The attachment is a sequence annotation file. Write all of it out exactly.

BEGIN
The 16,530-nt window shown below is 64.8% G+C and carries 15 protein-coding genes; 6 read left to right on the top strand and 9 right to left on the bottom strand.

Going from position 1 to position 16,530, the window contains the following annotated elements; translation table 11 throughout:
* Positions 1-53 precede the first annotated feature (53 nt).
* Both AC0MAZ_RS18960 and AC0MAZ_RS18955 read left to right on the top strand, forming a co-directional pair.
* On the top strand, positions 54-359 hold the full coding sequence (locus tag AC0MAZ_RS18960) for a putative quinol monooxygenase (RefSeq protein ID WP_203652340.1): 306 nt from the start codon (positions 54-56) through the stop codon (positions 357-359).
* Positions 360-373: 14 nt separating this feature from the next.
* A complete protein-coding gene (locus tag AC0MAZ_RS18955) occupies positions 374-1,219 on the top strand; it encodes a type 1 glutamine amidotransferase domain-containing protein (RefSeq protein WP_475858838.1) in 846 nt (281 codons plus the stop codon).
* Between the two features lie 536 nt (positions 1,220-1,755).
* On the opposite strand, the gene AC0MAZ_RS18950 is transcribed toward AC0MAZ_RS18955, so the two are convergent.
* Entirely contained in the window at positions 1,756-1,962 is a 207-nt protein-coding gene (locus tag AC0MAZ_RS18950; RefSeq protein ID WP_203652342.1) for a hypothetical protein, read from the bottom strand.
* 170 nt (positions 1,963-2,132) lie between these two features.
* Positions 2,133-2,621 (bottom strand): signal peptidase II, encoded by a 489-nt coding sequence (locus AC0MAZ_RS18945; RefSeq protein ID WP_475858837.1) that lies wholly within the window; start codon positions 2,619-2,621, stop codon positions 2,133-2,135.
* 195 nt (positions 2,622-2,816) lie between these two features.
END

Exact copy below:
The 16,530-nt window shown below is 64.8% G+C and carries 15 protein-coding genes; 6 read left to right on the top strand and 9 right to left on the bottom strand.

Going from position 1 to position 16,530, the window contains the following annotated elements; translation table 11 throughout:
* Positions 1-53 precede the first annotated feature (53 nt).
* Both AC0MAZ_RS18960 and AC0MAZ_RS18955 read left to right on the top strand, forming a co-directional pair.
* On the top strand, positions 54-359 hold the full coding sequence (locus tag AC0MAZ_RS18960) for a putative quinol monooxygenase (RefSeq protein ID WP_203652340.1): 306 nt from the start codon (positions 54-56) through the stop codon (positions 357-359).
* Positions 360-373: 14 nt separating this feature from the next.
* A complete protein-coding gene (locus tag AC0MAZ_RS18955) occupies positions 374-1,219 on the top strand; it encodes a type 1 glutamine amidotransferase domain-containing protein (RefSeq protein WP_475858838.1) in 846 nt (281 codons plus the stop codon).
* Between the two features lie 536 nt (positions 1,220-1,755).
* On the opposite strand, the gene AC0MAZ_RS18950 is transcribed toward AC0MAZ_RS18955, so the two are convergent.
* Entirely contained in the window at positions 1,756-1,962 is a 207-nt protein-coding gene (locus tag AC0MAZ_RS18950; RefSeq protein ID WP_203652342.1) for a hypothetical protein, read from the bottom strand.
* 170 nt (positions 1,963-2,132) lie between these two features.
* Positions 2,133-2,621 (bottom strand): signal peptidase II, encoded by a 489-nt coding sequence (locus AC0MAZ_RS18945; RefSeq protein ID WP_475858837.1) that lies wholly within the window; start codon positions 2,619-2,621, stop codon positions 2,133-2,135.
* 195 nt (positions 2,622-2,816) lie between these two features.